Surge capacity principles: care of the critically ill and injured during pandemics and disasters: CHEST consensus statement
Hick JL, Einav S, Hanfling D, Kissoon N, Dichter JR, Devereaux AV, Christian M. Surge capacity principles: care of the critically ill and injured during pandemics and disasters: CHEST consensus statement. Chest. 2014 Oct 1;146(4 Suppl):e1S-e16S.
BACKGROUND: This article provides consensus suggestions for expanding critical care surge capacity and extension of critical care service capabilities in disasters or pandemics. It focuses on the principles and frameworks for expansion of intensive care services in hospitals in the developed world. A companion article addresses surge logistics, those elements that provide the capability to deliver mass critical care in disaster events. The suggestions in this article are important for all who are involved in large-scale disasters or pandemics with injured or critically ill multiple patients, including front-line clinicians, hospital administrators, and public health or government officials.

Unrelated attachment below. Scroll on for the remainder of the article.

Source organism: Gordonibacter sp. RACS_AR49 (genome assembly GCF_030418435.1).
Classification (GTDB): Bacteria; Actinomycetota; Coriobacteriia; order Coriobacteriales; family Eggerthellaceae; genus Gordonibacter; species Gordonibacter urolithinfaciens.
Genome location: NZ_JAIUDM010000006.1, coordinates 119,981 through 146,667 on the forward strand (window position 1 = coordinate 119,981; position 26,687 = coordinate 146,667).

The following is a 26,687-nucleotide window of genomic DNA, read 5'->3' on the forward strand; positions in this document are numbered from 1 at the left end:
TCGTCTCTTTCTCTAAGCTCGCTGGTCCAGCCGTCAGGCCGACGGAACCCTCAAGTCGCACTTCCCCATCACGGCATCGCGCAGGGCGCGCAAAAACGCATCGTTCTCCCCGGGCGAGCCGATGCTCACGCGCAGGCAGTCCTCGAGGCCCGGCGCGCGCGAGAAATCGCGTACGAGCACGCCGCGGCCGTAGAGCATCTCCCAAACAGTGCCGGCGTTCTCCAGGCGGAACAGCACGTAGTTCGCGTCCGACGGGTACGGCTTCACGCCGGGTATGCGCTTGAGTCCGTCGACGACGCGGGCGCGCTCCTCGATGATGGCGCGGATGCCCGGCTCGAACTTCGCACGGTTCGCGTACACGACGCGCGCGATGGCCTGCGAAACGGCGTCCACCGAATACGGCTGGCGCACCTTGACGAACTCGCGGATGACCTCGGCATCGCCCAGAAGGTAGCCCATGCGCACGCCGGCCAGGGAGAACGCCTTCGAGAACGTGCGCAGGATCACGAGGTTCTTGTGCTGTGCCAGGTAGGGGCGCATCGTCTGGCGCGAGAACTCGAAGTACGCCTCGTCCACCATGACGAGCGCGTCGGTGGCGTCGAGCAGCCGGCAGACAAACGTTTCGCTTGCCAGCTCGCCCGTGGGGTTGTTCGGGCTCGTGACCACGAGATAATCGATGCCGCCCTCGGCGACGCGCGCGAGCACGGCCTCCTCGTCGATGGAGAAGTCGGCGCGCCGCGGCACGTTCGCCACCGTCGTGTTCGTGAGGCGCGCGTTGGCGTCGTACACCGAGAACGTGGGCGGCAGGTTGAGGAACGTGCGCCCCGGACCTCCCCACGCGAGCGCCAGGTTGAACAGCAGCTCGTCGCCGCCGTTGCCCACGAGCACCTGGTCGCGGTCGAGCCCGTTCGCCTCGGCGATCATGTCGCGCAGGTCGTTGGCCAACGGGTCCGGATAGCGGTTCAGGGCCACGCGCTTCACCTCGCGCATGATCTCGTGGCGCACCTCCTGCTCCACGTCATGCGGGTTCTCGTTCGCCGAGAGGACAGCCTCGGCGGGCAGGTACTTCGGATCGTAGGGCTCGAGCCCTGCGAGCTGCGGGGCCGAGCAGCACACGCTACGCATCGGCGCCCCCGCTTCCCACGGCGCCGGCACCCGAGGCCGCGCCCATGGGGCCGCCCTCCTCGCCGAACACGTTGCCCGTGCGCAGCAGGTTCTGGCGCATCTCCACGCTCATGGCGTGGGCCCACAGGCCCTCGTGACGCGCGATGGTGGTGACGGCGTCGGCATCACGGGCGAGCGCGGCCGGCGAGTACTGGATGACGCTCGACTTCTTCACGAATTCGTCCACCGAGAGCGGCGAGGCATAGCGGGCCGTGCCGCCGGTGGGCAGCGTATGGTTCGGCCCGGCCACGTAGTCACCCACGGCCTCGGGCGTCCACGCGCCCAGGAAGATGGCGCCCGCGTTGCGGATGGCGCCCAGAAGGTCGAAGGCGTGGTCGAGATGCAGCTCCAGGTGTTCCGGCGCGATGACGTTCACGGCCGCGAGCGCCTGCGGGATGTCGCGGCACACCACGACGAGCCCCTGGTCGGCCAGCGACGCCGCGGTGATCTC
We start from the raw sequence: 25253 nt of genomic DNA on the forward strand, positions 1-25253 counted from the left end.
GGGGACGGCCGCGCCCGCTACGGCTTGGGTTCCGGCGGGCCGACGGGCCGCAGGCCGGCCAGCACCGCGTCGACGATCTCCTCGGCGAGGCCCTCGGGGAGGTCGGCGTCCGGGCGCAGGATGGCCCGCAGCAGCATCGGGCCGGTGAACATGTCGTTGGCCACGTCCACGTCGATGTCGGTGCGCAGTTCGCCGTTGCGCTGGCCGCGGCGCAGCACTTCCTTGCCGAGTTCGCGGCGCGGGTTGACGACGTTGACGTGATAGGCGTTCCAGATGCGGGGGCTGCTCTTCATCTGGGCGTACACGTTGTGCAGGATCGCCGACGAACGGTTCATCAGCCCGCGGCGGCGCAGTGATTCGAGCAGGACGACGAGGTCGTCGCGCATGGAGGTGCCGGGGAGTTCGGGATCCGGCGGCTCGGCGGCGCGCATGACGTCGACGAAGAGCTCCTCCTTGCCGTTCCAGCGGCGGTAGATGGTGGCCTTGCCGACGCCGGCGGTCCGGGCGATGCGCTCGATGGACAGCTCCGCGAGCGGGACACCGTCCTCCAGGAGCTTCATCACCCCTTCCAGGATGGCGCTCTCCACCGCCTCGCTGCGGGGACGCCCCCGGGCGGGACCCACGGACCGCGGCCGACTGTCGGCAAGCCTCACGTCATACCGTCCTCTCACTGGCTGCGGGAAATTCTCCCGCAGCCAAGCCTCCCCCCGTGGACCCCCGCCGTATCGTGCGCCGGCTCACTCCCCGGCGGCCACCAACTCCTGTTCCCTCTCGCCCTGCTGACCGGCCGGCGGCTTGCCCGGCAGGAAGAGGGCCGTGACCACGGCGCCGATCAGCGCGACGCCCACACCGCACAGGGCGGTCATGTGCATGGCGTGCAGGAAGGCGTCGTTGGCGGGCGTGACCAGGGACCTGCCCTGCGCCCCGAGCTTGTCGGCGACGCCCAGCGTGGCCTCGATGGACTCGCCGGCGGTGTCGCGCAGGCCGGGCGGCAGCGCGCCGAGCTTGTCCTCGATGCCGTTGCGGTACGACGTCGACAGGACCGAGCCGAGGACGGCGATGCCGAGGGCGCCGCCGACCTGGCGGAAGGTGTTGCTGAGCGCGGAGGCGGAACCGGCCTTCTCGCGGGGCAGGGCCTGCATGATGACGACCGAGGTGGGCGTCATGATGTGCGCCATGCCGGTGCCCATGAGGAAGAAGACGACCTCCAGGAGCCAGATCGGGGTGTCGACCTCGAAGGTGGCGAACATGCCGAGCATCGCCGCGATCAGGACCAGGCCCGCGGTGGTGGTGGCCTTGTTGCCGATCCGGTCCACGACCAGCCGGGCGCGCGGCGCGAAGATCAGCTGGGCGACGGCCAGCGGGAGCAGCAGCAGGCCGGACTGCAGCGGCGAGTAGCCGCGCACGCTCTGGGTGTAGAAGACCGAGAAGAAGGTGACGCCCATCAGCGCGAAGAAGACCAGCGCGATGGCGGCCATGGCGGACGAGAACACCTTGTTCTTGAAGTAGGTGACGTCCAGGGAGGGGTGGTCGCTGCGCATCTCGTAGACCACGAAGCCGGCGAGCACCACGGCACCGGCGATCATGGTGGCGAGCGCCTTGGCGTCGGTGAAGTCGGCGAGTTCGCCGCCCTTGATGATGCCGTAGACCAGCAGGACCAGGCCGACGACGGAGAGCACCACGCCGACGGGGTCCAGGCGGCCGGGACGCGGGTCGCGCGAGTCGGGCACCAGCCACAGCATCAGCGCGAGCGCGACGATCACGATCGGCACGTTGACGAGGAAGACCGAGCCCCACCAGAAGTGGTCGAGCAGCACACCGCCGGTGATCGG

METHODS: The Surge Capacity topic panel developed 23 key questions focused on the following domains: systems issues; equipment, supplies, and pharmaceuticals; staffing; and informatics. Literature searches were conducted to identify evidence on which to base key suggestions. Most reports were small scale, were observational, or used flawed modeling; hence, the level of evidence on which to base recommendations was poor and did not permit the development of evidence-based recommendations. Therefore, the panel developed expert opinion-based suggestions using a modified Delphi process. Suggestions from the previous task force were also included for validation by the expert panel.
RESULTS: This article presents 10 suggestions pertaining to the principles that should guide surge capacity and capability planning for mass critical care, including the role of critical care in disaster planning; the surge continuum; targets of surge response; situational awareness and information sharing; mitigating the impact on critical care; planning for the care of special populations; and service deescalation/cessation (also considered as engineered failure).
CONCLUSIONS: Future reports on critical care surge should emphasize population-based outcomes as well as logistical details. Planning should be based on the projected number of critically ill or injured patients resulting from specific scenarios. This should include a consideration of ICU patient care requirements over time and must factor in resource constraints that may limit the ability to provide care. Standard ICU management forms and patient data forms to assess ICU surge capacity impacts should be created and used in disaster events.